The Top Five Punk & Hardcore 7"s of 2013 So Far
An Excerpt From The Best Music of 2013 (So Far)
By Nathan G. O'Brien on Scene Point Blank
Condominium – Carl EP (Sub Pop)
This St. Paul, MN three-piece started out playing fairly straight-forward ‘80s-influenced hardcore punk, with Greg Ginn-esque guitars and all the trimmings, but over the course of six pieces of wax, they have evolved into a uniquely original entity. Their latest EP finds Condominium furthering the noise and arty experimentation that left a mark on 2011’s Warm Home LP, but also digging their claws even deeper into the feverish anger from which they were born. Each component of their sound is functioning at a high level of intensity. The vocals sound meaner than ever before, the bass playing is downright nasty, the guitars are urgent and assaulting to the senses, while the drums fill every available nook and cranny with skillful pummeling. Carl is a powerful piece of art, and a strong indicator that these guys are capable of taking hardcore to places rarely explored.
Raw Meat – Demo on a 7” EP (Vinyl Rites)
This New York unit, featuring members of Rival Mob and Nomos, plays crazy-aggressive hardcore that’s not easily dismissable. Pissed-off, throat-burning vocals grind against a massive wall of fuzzed-out, loud, fast and crunchy riffage. These are songs from their demo cassette that have been remixed and re-mastered, and then pressed to vinyl, with the addition of the Combat 84 cover, “Rapist.” It’s nearly impossible for the listener to walk away from Raw Meat unscathed, as it’s a bruising incident on the uglier side of hardcore. Sadly though, they have already called it quits.
Wild Child – Self-Titled EP (Deranged)
Out of Minneapolis, MN comes Wild Child with seven inches of manic hard punk, played with sloppy aggression. The guitars are hollow-ish, clanky and fast while the drums and bass race along, seemingly on their own accord with little regard for things like holding the beat. The snotty, Darby Crash-like vocal styling of the singer lends a bit of early-LA punk to the overall feeling. The recording, which was done by Condominium’s Matt Castore, perfectly encapsulates the raw intensity and reckless abandon with which these guys attack their art.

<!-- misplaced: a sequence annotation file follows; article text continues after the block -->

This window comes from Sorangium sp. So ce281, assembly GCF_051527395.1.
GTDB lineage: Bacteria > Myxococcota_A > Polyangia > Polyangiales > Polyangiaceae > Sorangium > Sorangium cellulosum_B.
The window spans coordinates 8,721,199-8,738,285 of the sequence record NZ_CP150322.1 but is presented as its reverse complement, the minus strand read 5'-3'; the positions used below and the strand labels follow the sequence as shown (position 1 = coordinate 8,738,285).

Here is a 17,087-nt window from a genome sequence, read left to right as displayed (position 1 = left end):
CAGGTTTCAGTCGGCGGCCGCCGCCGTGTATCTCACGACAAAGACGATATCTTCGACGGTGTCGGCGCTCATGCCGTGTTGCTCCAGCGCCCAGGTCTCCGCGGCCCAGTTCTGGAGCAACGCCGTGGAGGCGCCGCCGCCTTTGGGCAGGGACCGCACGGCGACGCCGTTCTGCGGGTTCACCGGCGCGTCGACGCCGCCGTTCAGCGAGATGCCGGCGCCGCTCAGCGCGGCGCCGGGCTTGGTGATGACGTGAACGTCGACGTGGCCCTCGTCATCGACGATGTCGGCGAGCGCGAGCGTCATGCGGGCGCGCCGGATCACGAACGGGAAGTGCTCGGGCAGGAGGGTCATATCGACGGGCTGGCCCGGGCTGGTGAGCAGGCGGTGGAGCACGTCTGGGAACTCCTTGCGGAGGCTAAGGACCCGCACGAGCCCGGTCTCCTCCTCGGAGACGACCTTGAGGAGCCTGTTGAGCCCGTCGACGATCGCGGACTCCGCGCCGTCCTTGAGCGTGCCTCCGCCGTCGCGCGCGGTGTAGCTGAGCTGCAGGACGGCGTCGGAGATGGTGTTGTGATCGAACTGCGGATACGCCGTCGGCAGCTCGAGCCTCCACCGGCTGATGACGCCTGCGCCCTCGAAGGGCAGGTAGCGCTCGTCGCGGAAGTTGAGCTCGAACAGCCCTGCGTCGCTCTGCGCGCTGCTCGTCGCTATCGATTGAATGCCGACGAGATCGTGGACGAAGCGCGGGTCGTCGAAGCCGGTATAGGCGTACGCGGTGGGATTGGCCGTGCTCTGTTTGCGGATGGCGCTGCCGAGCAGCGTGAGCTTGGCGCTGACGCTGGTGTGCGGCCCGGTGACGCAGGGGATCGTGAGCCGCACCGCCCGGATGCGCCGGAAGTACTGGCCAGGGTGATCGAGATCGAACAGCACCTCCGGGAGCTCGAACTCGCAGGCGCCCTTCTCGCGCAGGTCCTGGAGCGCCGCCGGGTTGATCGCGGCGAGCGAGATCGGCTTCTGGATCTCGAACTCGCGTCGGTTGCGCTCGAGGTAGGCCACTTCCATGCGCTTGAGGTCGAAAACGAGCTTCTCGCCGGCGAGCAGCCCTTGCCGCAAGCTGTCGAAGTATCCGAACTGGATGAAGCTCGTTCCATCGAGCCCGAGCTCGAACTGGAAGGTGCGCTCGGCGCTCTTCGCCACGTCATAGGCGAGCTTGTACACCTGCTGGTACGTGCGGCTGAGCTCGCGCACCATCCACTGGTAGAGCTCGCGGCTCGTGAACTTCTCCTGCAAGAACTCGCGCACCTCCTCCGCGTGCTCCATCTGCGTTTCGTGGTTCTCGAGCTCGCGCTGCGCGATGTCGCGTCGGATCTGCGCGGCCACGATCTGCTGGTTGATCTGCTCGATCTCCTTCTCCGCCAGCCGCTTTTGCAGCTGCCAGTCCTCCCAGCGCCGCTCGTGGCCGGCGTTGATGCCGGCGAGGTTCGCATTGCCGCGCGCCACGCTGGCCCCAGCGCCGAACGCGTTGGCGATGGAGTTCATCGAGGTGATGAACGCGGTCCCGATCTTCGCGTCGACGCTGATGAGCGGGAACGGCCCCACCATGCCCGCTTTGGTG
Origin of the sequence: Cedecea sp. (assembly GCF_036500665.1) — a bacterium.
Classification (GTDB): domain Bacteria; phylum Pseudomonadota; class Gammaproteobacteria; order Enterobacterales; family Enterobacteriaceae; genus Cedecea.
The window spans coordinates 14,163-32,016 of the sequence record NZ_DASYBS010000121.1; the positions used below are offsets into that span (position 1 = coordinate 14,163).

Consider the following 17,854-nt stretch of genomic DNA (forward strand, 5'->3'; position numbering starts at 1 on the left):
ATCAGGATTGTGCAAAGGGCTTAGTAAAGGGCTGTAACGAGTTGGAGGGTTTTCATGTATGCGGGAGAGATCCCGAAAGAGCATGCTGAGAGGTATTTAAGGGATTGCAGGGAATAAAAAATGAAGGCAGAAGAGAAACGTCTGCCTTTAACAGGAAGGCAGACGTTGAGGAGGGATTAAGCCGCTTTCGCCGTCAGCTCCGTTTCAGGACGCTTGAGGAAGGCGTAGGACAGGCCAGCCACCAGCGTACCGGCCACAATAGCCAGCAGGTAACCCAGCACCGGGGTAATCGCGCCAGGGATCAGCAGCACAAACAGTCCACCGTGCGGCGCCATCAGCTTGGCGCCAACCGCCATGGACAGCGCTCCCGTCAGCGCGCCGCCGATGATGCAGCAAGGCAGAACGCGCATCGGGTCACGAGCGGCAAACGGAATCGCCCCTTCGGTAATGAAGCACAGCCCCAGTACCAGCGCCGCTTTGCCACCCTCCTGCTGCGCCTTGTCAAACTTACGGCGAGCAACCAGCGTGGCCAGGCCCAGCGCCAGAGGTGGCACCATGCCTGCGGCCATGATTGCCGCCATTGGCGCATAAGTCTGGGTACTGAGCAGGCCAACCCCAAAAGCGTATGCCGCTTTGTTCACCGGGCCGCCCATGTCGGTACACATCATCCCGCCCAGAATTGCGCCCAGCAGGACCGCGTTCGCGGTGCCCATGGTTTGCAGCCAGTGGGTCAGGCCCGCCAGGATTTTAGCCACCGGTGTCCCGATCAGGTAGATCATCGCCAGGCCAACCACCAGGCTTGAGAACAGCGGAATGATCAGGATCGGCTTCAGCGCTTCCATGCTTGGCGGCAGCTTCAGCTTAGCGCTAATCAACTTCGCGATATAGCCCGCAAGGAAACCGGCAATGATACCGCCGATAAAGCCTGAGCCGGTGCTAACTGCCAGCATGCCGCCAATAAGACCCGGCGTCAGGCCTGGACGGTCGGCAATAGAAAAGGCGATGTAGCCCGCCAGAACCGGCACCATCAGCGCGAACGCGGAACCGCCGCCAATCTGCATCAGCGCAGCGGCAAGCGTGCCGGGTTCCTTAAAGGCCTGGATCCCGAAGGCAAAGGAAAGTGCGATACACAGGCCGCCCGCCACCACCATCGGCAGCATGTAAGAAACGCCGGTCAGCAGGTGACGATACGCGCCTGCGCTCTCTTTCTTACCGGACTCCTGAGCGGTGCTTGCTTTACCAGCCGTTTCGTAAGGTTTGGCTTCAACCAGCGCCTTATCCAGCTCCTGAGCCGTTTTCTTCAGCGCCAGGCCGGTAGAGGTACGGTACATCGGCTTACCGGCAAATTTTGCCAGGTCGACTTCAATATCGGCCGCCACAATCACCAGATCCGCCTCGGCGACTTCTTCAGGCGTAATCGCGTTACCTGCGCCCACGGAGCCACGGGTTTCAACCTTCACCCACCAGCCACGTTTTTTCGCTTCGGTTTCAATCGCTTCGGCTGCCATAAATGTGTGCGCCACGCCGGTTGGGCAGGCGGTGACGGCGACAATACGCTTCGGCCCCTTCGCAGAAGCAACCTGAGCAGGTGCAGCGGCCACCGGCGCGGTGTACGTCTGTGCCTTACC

Daylight Robbery – Distant Shores EP (Dirt Cult / Poison City)
Chicago, IL’s trio Daylight Robbery play upbeat punk, with dual male/female vocals, and pulse-pounding, rhythmic trappings that draw heavily from some of punk rock’s most historically revered artists. Wire, X, Blondie; lazy comparisons, but not at all inaccurate. Distant Shores is three moody, captivating tunes that embrace various musical shadings from within’ the genre. There are bits of post-punk, garage rock and melodic trad-punk at play here that makes for a really enjoyable listening experience.
Cokskar – Repetitive Stess EP (Self-Released)
Female-fronted grindcore out of Minneapolis, MN. More on the punk side of things than the metal. Speaking in fragmented sentences trying to describe this is apropos, so I’ll continue to do so. Spastic, unfettered aggression, driven foremost by the hyper-fast, chipmunks-on-speed vocals. Clever and biting lyrics when decipherable. 10 songs that are over before they even started. The first one is called “Powerviolence.” So there’s your frame of reference. Awesome.
Runner Ups: Shaved Christ - Bad Mind, Despise – Desolate b/w Inebriated, Wartorn – Domestic Terrorist b/w Under Oath, The Shame – The World Is Ours EP, Rifle Diet – Abuse Begets Abuse b/w The Affected